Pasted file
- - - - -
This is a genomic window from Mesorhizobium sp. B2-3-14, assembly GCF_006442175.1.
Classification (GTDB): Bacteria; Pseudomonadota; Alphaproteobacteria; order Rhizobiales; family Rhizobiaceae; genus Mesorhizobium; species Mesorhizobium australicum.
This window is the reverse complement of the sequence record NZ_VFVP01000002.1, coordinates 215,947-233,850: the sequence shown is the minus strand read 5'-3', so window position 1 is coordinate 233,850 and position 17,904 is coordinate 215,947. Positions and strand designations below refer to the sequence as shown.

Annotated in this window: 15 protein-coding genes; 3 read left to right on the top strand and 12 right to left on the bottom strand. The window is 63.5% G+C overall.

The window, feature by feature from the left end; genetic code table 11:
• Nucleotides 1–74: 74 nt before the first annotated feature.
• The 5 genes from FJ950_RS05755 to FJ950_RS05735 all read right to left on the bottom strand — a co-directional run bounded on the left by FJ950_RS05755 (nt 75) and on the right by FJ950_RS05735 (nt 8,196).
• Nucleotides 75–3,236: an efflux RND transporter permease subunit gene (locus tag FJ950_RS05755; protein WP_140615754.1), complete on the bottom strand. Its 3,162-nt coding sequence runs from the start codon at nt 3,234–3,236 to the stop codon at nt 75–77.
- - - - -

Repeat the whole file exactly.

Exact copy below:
This is a genomic window from Mesorhizobium sp. B2-3-14, assembly GCF_006442175.1.
Classification (GTDB): Bacteria; Pseudomonadota; Alphaproteobacteria; order Rhizobiales; family Rhizobiaceae; genus Mesorhizobium; species Mesorhizobium australicum.
This window is the reverse complement of the sequence record NZ_VFVP01000002.1, coordinates 215,947-233,850: the sequence shown is the minus strand read 5'-3', so window position 1 is coordinate 233,850 and position 17,904 is coordinate 215,947. Positions and strand designations below refer to the sequence as shown.

Annotated in this window: 15 protein-coding genes; 3 read left to right on the top strand and 12 right to left on the bottom strand. The window is 63.5% G+C overall.

The window, feature by feature from the left end; genetic code table 11:
• Nucleotides 1–74: 74 nt before the first annotated feature.
• The 5 genes from FJ950_RS05755 to FJ950_RS05735 all read right to left on the bottom strand — a co-directional run bounded on the left by FJ950_RS05755 (nt 75) and on the right by FJ950_RS05735 (nt 8,196).
• Nucleotides 75–3,236: an efflux RND transporter permease subunit gene (locus tag FJ950_RS05755; protein WP_140615754.1), complete on the bottom strand. Its 3,162-nt coding sequence runs from the start codon at nt 3,234–3,236 to the stop codon at nt 75–77.